Women’s History Month CWIT Spotlight: Travis Ward

March is Women’s History Month!

Two  years ago Women’s History Month’s national theme was “Women Inspiring Innovation Through Imagination: Celebrating Women in Science, Technology, Engineering and Mathematics.” The theme honored generations of women who throughout American history have used their intelligence, imagination, sense of wonder, and tenacity to make extraordinary contributions to the STEM fields. At UMBC we honored this theme by partnering with the Center for Women in Technology (CWIT) to feature some of their amazing students participating in technology in the engineering and information technology fields. Three years later, we still find it meaningful and important to continue spotlighting the stories of UMBC’s CWIT women and with the 2015 theme of “Weaving the Stories of Women’s Lives” there’s no better time than now to continue weaving the stories of our campus ITE women into the fabric of women’s history and current day lived experiences. So with that, we are honored to bring you the 3rd Annual CWIT Showcase in honor of Women’s History Month.

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Travis Ward 
Computer Engineering
T-Site Scholar

Meet Travis... a T-Site Scholar in the CWIT Community

Meet Travis… a T-Site Scholar in the CWIT Community

Tell us about your experience in the CWIT community.

By being a member of the CWIT community, I have felt a connection to other students in class and socially that I wouldn’t otherwise have. In almost every class I have, there’s someone there that I recognize and can have a rapport with. Almost every group I have hung out or worked with from class has built up from a fellow CWIT member. Recently I have had the honor to be a part of several committees to encourage young women to enter the STEM fields or work beside new members to CWIT. These events have been some of the most satisfying experiences I have had at UMBC.

Based on your experiences, what do you want other men to know about the gender gap in engineering and IT?

Personally I think that most men are already aware of the gender gap in the STEM fields. I know my own major of computer engineering is particularly lacking in gender diversity. This is a frustrating issue as one of the hardest parts of working in this field is coming up with solutions to very difficult problems. Trying to solve these in a vacuum is a near impossibility. I know I can’t do it. The women that I work with have valuable insights and perspective that has helped me through a project more then once. They make just as strong of an addition as any man would. Everybody attacks design problems from a different angle depending on how they learned to problem solve. These unique perspectives are invaluable to a project and should never be overlooked.

How do you feel you are a role model for other men majoring in engineering and IT?

I have had a lot of support from women in my life help me get to where I am today. I think it is only right that I try to be there to offer support to anybody who may struggle here at UMBC. By being a mentor to other member’s of CWIT I hope any of our community members may feel more comfortable working in STEM. By being a member of the CWIT retreat committee, I was given the opportunity to mold many student’s first impression of UMBC. As a part of the Bits and Bytes group, we helped young women better understand how to get into the STEM fields, what kind of challenges they might find, and the kinds of support that are out there. I have tried to make my workplaces and classrooms more tolerant and accepting places. I encourage others to be accepting and nonjudgmental as well. I think this is important not just for encouraging women to participate in STEM, but for anybody.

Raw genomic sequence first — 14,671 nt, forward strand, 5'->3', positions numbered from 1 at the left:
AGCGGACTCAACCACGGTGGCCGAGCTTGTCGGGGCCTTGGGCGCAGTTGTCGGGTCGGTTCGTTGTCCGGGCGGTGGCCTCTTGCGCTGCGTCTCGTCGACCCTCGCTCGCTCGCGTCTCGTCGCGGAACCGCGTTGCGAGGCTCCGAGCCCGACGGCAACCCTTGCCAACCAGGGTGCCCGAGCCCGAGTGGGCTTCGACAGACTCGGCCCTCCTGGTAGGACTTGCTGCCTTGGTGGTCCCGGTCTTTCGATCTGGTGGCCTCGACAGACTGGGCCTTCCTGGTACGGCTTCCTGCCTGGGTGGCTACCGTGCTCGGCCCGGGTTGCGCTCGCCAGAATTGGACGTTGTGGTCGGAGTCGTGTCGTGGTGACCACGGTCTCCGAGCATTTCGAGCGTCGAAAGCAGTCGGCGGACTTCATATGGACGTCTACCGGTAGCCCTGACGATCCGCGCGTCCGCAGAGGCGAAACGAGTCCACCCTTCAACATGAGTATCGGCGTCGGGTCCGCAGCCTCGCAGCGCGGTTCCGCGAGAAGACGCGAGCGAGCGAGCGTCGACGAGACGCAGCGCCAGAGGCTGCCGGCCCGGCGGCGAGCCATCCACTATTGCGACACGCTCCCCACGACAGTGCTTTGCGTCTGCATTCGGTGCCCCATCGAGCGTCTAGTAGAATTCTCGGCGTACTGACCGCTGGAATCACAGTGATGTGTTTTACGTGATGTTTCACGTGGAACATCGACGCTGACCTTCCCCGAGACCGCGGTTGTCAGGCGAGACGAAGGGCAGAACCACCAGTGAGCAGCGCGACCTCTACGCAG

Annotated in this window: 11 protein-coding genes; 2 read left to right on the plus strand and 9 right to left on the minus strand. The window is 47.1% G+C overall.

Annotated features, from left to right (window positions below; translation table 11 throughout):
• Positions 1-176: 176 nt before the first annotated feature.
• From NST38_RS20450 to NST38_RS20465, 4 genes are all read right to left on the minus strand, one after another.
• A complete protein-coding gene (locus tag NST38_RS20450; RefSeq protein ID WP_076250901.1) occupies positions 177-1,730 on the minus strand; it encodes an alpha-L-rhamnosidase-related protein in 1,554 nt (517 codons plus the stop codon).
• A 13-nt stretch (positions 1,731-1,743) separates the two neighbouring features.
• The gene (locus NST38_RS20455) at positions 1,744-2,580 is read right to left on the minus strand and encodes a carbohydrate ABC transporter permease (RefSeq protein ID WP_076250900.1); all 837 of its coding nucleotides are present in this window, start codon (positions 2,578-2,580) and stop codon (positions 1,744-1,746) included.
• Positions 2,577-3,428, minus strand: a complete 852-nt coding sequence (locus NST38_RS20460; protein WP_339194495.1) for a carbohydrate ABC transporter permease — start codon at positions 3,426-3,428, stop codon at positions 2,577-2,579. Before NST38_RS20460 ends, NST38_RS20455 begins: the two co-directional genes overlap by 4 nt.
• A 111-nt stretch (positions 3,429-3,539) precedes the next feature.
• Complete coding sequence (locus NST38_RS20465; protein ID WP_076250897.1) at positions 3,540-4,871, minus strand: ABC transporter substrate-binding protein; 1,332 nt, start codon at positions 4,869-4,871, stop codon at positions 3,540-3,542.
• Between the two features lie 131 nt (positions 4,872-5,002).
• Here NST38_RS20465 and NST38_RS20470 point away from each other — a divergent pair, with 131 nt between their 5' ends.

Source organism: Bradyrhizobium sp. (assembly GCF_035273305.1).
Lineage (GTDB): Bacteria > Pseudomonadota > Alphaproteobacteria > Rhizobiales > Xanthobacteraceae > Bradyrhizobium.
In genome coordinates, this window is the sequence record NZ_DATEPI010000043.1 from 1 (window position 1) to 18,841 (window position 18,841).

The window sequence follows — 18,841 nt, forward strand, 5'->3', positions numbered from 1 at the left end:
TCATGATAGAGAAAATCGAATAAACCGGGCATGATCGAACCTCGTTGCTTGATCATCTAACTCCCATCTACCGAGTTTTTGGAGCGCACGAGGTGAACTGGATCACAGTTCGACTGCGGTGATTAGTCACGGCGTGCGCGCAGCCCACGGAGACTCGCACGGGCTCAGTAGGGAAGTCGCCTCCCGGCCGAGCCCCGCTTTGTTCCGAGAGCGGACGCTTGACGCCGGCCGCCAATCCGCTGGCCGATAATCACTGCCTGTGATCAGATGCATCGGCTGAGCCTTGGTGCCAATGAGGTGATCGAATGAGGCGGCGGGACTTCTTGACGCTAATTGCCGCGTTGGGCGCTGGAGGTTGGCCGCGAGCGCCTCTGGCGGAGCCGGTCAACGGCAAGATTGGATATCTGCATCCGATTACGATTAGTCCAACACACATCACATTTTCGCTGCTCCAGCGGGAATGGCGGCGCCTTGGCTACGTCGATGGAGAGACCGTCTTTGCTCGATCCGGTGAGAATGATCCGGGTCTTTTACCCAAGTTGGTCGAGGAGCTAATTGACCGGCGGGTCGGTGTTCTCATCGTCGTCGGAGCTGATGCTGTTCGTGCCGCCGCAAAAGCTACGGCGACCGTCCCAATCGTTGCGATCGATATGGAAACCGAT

How has being a man advocating for women in engineering or IT helped you better understand how important the stories of women’s experiences are?

By being in a community dedicated to diversity in the STEM fields I have learned a lot. Everybody has their own story, and with it comes their own take on a host of issues. While many of these are different and unique, I know I have been most struck by how many of them I can relate to. I think it is important to realize that there is far more that connects me with everybody in this community. Not just the men, and not just the computer engineers. All of us have found an interest our area and an aptitude for it. For many of us it was a surprise and wasn’t even something we were looking for. I know that we are all together exploring what these interests mean to us and its important that we have the support improves that journey.

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The Center for Women In Technology (CWIT) is dedicated to increasing the representation of women in the creation of technology in the engineering and information technology fields. CWIT efforts begin with nurturing a strong group of Scholars, grow to building community resources for other women in these majors, extend to fostering a healthy gender climate and ITE pedagogy in College of Engineering and Information Technology (COEIT) departments, and finally expand into outreach efforts to increase interest in technical careers. A successful program for female-friendly engineering and information technology education at UMBC will help make UMBC a destination for women (and men) interested in technical careers and serve as a national model for other universities.

For more information about Women’s History events and happenings, visit the Women’s Center myUMBC group page.

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